Sable Mining Wants ‘Bribery’ Case Quashed

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A legal argument as to whether or not charges of bribery must be dropped against Andrew Grove and his Sable Mining Company intensified yesterday at Criminal Court ‘C,’ with Judge Emery Paye suspending his ruling.

Judge Paye did not give any date to hand down his ruling after defense lawyers and prosecutors rested their presentations.

Andrew Grove and his Sable Mining Company were indicted along with several former and present government officials, including Speaker Alex Tyler, for allegedly bribing said officials to change the Public Procurement and Concession Commission (PPCC) Law to avoid any bidding process to enable them obtain the approval for mining of the Wologizi Mountain in Lofa County.

The indictment was also based on a Global Witness report implicating them having paid over US$900,000 to change the PPCC Law.

Grove’s and Sable Mining’s legal team, the Justice and Peace Interest Consortium, yesterday argued that their clients are not Liberians and they are not employees of the Liberian government or members of the National Legislature to change any laws. Therefore, they argued, they cannot be held responsible for lawmakers to change their country’s laws.

Besides, they said the court lacked extraterritorial jurisdiction to try their clients, because they are not Liberians and are not under the country’s jurisdiction.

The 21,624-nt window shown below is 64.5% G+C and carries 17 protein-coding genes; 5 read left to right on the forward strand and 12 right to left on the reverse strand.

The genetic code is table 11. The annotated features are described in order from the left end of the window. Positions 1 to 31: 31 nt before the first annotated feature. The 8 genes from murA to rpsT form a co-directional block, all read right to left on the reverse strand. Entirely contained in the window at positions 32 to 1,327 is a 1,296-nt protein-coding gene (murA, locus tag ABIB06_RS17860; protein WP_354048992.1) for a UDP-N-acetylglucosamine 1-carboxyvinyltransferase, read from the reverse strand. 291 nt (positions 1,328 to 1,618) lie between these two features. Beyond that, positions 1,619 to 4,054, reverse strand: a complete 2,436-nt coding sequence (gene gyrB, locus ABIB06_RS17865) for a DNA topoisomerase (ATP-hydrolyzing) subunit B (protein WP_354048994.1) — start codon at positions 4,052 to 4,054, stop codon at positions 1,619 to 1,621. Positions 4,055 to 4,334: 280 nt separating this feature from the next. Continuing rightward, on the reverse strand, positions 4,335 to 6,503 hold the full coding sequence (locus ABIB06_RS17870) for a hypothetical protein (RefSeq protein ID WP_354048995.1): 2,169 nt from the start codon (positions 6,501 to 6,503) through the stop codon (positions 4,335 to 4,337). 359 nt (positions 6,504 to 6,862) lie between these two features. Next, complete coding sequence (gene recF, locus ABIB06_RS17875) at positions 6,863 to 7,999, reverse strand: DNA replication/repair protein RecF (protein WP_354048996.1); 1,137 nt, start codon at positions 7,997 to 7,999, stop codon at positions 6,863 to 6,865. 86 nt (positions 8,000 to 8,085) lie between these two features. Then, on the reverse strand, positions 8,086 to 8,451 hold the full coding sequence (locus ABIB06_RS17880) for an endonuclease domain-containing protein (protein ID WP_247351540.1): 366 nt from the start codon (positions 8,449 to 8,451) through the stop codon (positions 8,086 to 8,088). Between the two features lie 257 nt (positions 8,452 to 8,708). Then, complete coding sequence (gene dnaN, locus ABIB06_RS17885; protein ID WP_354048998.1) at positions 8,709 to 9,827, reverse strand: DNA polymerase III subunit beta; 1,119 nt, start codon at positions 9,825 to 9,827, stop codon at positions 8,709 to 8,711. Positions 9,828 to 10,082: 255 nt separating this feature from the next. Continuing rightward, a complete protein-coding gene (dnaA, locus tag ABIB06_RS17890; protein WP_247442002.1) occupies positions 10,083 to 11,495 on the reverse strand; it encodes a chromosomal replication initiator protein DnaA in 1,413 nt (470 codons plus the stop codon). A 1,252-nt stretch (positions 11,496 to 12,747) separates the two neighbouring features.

They claimed that there is no extradition treaty between Liberia and Great Britain, and there is no legal basis to have their clients brought back to the country for prosecution.

In counterargument, prosecutors said that, though the defendants were non-Liberians and not government officials, they offered and paid money for the performance of an official duty of the lawmakers. Furthermore, their action helped to create an opportunity for people to defraud the government, which is a serious crime under the Liberian law.

Responding to the defendants’ argument that they were not involved in lawmaking, prosecutors clarified the defendants committed a crime of bribery, of which they do not have to be Liberian citizens to commit.

Prosecutors also contended that the defendants cannot be tried in absentia, since they have not been brought under the jurisdiction of the court, “so there is no need for their lawyers to ask for dismissal of the indictment.”

“We have not served them with the writ of arrest, the indictment and other relevant legal documents to have them extradited to Liberia for their prosecution,” Cllr. Daku Mulbah, lead prosecutor of the Global Witness bribery scandal, said.

He maintained that there is an extradition treaty with the government of Great Britain, dated back to the 1800s, leaving both countries to exchange intelligence and security information.

Further Cllr. Mulbah claimed that evidently the defendants interacted, designated and appointed Cllr. Varney Sherman as their legal counsel and Sherman’s report to them revealed that they facilitated changing the Act.


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